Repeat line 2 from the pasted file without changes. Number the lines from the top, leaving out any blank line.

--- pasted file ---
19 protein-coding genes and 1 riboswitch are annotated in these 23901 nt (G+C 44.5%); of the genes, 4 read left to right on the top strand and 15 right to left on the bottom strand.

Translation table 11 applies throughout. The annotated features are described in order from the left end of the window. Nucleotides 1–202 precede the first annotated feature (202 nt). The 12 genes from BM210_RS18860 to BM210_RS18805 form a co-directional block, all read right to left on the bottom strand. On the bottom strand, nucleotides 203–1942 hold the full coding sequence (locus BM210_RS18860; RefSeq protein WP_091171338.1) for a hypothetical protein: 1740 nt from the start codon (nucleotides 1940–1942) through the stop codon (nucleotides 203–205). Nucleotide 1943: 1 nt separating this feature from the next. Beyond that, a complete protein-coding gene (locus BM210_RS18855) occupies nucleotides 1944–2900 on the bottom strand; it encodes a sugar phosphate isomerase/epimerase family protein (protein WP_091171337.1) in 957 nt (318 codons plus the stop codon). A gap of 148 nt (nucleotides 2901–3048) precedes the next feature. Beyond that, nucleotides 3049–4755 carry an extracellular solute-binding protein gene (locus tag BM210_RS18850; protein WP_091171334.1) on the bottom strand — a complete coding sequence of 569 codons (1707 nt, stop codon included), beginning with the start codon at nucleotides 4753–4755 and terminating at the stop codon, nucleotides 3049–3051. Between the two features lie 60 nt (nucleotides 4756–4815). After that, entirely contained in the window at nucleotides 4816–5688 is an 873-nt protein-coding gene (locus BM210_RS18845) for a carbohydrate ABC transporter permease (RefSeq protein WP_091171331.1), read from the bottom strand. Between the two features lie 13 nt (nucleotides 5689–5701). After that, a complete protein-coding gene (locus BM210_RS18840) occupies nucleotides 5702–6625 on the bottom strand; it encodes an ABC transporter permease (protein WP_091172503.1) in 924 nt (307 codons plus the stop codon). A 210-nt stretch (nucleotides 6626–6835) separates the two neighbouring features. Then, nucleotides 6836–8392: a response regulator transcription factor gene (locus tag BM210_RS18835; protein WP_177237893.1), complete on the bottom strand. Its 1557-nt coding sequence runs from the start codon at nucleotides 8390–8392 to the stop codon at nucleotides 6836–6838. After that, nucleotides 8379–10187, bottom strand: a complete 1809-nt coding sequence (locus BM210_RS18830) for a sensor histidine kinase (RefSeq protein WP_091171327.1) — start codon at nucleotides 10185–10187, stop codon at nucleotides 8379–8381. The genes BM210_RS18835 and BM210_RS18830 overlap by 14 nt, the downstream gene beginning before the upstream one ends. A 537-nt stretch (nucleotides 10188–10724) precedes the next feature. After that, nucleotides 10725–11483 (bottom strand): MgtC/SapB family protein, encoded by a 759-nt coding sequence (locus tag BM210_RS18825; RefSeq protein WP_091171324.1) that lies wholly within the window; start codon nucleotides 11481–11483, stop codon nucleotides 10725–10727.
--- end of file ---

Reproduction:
Translation table 11 applies throughout. The annotated features are described in order from the left end of the window. Nucleotides 1–202 precede the first annotated feature (202 nt). The 12 genes from BM210_RS18860 to BM210_RS18805 form a co-directional block, all read right to left on the bottom strand. On the bottom strand, nucleotides 203–1942 hold the full coding sequence (locus BM210_RS18860; RefSeq protein WP_091171338.1) for a hypothetical protein: 1740 nt from the start codon (nucleotides 1940–1942) through the stop codon (nucleotides 203–205). Nucleotide 1943: 1 nt separating this feature from the next. Beyond that, a complete protein-coding gene (locus BM210_RS18855) occupies nucleotides 1944–2900 on the bottom strand; it encodes a sugar phosphate isomerase/epimerase family protein (protein WP_091171337.1) in 957 nt (318 codons plus the stop codon). A gap of 148 nt (nucleotides 2901–3048) precedes the next feature. Beyond that, nucleotides 3049–4755 carry an extracellular solute-binding protein gene (locus tag BM210_RS18850; protein WP_091171334.1) on the bottom strand — a complete coding sequence of 569 codons (1707 nt, stop codon included), beginning with the start codon at nucleotides 4753–4755 and terminating at the stop codon, nucleotides 3049–3051. Between the two features lie 60 nt (nucleotides 4756–4815). After that, entirely contained in the window at nucleotides 4816–5688 is an 873-nt protein-coding gene (locus BM210_RS18845) for a carbohydrate ABC transporter permease (RefSeq protein WP_091171331.1), read from the bottom strand. Between the two features lie 13 nt (nucleotides 5689–5701). After that, a complete protein-coding gene (locus BM210_RS18840) occupies nucleotides 5702–6625 on the bottom strand; it encodes an ABC transporter permease (protein WP_091172503.1) in 924 nt (307 codons plus the stop codon). A 210-nt stretch (nucleotides 6626–6835) separates the two neighbouring features. Then, nucleotides 6836–8392: a response regulator transcription factor gene (locus tag BM210_RS18835; protein WP_177237893.1), complete on the bottom strand. Its 1557-nt coding sequence runs from the start codon at nucleotides 8390–8392 to the stop codon at nucleotides 6836–6838. After that, nucleotides 8379–10187, bottom strand: a complete 1809-nt coding sequence (locus BM210_RS18830) for a sensor histidine kinase (RefSeq protein WP_091171327.1) — start codon at nucleotides 10185–10187, stop codon at nucleotides 8379–8381. The genes BM210_RS18835 and BM210_RS18830 overlap by 14 nt, the downstream gene beginning before the upstream one ends. A 537-nt stretch (nucleotides 10188–10724) precedes the next feature. After that, nucleotides 10725–11483 (bottom strand): MgtC/SapB family protein, encoded by a 759-nt coding sequence (locus tag BM210_RS18825; RefSeq protein WP_091171324.1) that lies wholly within the window; start codon nucleotides 11481–11483, stop codon nucleotides 10725–10727.